• Wednesday, June 29, 2022

Business

Reckitt Benckiser takes £5bn writedown 

RB also said the prospects for the Chinese market “have lowered, as a sustained materially lower birth rate has become likely. In addition, the competitive dynamics have changed with evolving regulation and the progress of a number of local competitors.” (REUTERS/Stephen Hird/File Photo).

By: Radhakrishna N S

BRITISH consumer goods giant Reckitt Benckiser (RB) has taken a £5 billion writedown on the acquisition of Mead Johnson, its baby formula acquisition.

RB acquired Mead Johnson for $18 billion (£14.04bn) in 2017 under then chief executive Rakesh Kapoor, who stepped down last year.

The impairment follows a review by Laxman Narasimhan, who took over as the boss of the FTSE100 company in September.

The Mead Johnson deal was made to expand the Narasimhan-led group in China, as it shifts its business towards higher-margin consumer healthcare.

However, the company has faced many hurdles in the Asian country to integrate the business quickly and to achieve business targets as planned.

The £5,037 million impairment of goodwill on the Mead Johnson acquisition was made in RB’s annual results.

The Slough-based group posted an operating loss of £1.95bn in the year to December, compared to a profit of £3bn a year earlier, according to financial results released for the year 2019 on Thursday (27).

RB also said the prospects for the Chinese market “have lowered, as a sustained materially lower birth rate has become likely”.

It added: “In addition, the competitive dynamics have changed with evolving regulation and the progress of a number of local competitors.”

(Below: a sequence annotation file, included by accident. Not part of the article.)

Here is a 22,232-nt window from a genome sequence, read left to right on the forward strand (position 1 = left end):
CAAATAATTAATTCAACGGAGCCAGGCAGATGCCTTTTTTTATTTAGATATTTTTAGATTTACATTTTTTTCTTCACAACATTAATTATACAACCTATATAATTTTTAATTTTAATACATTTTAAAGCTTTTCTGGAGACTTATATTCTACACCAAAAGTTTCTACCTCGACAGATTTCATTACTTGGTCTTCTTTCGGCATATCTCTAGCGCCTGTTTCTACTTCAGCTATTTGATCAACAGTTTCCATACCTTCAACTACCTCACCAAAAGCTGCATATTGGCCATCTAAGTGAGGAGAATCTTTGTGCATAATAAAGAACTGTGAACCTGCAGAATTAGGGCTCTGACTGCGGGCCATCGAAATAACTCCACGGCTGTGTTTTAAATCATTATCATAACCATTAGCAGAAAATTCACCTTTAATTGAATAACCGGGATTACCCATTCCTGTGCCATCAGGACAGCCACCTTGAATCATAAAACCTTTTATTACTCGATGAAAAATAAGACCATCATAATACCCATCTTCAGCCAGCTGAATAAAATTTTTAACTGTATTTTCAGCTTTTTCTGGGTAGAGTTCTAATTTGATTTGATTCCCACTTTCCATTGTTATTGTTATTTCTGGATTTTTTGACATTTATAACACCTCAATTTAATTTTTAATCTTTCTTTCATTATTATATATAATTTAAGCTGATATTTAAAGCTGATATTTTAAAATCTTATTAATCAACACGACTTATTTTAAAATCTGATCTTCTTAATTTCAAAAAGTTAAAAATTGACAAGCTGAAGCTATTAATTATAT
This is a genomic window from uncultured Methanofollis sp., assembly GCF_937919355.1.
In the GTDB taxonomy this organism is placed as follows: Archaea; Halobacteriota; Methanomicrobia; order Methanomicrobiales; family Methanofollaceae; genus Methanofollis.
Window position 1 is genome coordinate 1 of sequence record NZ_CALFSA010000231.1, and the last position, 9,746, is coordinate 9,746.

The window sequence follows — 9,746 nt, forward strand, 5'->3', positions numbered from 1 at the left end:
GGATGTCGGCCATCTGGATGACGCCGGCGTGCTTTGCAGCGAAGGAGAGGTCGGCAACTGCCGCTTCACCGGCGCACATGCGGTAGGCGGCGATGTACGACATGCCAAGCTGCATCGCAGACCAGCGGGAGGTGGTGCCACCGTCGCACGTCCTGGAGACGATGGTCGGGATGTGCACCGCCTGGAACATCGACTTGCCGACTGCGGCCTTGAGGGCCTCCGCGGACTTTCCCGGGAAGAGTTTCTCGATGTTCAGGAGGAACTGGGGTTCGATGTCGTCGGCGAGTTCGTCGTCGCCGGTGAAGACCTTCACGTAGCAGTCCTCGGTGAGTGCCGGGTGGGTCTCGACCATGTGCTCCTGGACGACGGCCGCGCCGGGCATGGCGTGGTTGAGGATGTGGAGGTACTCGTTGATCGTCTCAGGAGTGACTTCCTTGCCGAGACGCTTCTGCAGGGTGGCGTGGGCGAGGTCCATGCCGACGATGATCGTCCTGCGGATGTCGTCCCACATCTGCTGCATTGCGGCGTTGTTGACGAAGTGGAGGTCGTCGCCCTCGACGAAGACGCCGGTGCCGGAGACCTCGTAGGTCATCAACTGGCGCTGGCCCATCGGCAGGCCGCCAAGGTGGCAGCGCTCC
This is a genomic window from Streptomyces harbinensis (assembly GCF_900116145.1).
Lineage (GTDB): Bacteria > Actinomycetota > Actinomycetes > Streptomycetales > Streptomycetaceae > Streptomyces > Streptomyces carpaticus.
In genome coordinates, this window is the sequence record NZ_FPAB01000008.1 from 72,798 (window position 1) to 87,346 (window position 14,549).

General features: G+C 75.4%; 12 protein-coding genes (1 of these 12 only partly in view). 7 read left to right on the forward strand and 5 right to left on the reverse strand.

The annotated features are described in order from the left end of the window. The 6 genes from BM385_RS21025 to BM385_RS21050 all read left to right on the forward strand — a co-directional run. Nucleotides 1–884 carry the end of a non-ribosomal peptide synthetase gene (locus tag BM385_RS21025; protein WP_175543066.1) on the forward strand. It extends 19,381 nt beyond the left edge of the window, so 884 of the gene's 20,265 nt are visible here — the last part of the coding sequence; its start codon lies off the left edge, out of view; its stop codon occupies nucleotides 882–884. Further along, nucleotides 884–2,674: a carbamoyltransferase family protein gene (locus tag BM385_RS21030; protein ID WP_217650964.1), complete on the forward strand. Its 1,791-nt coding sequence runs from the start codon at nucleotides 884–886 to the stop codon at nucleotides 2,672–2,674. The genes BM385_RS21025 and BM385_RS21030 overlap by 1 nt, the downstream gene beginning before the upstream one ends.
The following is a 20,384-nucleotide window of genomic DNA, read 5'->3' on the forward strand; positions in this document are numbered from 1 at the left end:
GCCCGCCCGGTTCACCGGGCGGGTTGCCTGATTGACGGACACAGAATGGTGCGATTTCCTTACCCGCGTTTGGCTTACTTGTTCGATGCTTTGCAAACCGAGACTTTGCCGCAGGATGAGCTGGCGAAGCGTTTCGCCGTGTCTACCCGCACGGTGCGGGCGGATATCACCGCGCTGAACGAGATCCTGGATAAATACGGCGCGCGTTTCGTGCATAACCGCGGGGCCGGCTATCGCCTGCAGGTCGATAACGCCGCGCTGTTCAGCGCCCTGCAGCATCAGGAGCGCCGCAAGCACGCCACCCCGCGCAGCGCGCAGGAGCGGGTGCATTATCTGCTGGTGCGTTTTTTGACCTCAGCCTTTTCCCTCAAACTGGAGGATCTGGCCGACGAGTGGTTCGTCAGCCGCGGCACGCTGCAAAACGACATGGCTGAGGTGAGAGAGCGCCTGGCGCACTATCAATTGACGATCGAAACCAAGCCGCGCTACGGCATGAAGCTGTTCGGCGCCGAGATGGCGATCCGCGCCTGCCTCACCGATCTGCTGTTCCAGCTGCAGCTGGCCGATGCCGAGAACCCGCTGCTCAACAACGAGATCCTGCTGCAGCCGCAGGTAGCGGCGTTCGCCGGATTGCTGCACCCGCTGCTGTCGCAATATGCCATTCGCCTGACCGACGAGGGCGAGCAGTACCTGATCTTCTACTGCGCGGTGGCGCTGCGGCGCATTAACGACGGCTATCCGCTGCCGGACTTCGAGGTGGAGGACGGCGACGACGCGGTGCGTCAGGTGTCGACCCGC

Changes to its long-term supply network for the business would also be “more capital intensive than we had expected”.

The consumer goods giant has also tempered growth expectations this year because of the uncertainty from China over the coronavirus outbreak.

It said that although it was “growing faster than last year- and in some areas, significantly faster-we are targeting a higher level of like-for-like net revenue growth than we achieved in 2019, reflecting some of the uncertainty around the impact of the covid-19”.

It further noted: “It is too early to fully assess the impact of the COVID-19 outbreak on the operational and financial performance of the group. We are committed to China, to the health of our consumers in China.

“We are seeing some increased demand for Dettol and Lysol products and are working to support the relevant healthcare authorities and agencies, including through donations, information and education. We do see increased activity online for our consumers in China. Conversely, we are seeing some disruption to offline retailers, distribution channels and the supply chain connected to China.”

Narasimhan said in a statement that recent years had been difficult for his business but the company “operates in strong, structural growth categories and has an outstanding collection of trusted, market-leading brands”.

He plans to invest £2bn over the next three years, including this year in digital, customer service, and innovations. It means that 2020 would be a “transitional year”.

RB will focus on hygiene, health and nutrition and plans to increase from 75 core category market units to 100.

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